# Euclidean field

2010 Mathematics Subject Classification: *Primary:* 12J15 *Secondary:* 11R04 [MSN][ZBL]

An ordered field in which every positive element is a square. For example, the field $\mathbf R$ of real numbers is a Euclidean field. The field $\mathbf Q$ of rational numbers is not a Euclidean field.

#### Comments

There is a second meaning in which the phrase Euclidean field is used (especially for quadratic number fields). An algebraic number field $K$ (i.e. a finite field extension of $\mathbf Q$) is called *Euclidean* if its ring of integers $A$ is a Euclidean ring, and *norm-Euclidean* if it Euclidean with respective to the field norm from $K$ to $\mathbf{Q}$. The norm-Euclidean quadratic fields $\mathbf Q(\sqrt m)$, $m$ a square-free integer, are precisely the fields with $m$ equal to $-1$, $\pm2$, $\pm3$, $5$, $6$, $\pm7$, $\pm11$, $13$, $17$, $19$, $21$, $29$, $33$, $37$, $41$, $57$, or $73$, cf. [a1], Chapt. VI: the field with $m = 14$ is Euclidean but not norm-Euclidean and it is conjectured that there are infinitely many Euclidean quadratic fields with $m > 0$. It is known that there are no further Euclidean quadratic fields with $m < 0$, cf. [b1], Chapt. 14.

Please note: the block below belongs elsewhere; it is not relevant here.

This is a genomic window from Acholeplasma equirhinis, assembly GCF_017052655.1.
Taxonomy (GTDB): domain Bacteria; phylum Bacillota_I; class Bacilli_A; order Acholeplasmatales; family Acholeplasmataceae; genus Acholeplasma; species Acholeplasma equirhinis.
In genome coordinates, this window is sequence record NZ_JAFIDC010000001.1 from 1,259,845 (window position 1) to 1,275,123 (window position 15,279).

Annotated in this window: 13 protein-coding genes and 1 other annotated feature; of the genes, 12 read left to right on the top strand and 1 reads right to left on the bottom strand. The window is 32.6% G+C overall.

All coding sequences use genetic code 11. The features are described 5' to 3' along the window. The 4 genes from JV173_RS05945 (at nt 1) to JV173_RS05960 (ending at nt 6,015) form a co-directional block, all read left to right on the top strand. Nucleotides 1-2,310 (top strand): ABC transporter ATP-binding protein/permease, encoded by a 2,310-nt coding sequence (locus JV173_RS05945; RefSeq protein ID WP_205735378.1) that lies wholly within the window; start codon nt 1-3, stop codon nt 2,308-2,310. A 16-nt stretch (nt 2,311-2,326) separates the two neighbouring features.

#### References

[a1] | E. Weiss, "Algebraic number theory" , McGraw-Hill (1963) |

[b1] | G.H. Hardy; E.M. Wright. "An Introduction to the Theory of Numbers", Revised by D. R. Heath-Brown and J. H. Silverman. Foreword by Andrew Wiles. (6th ed.), Oxford: Oxford University Press (2008) [1938] ISBN 978-0-19-921986-5 Zbl 1159.11001 |

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Euclidean field.

*Encyclopedia of Mathematics.*URL: http://encyclopediaofmath.org/index.php?title=Euclidean_field&oldid=39810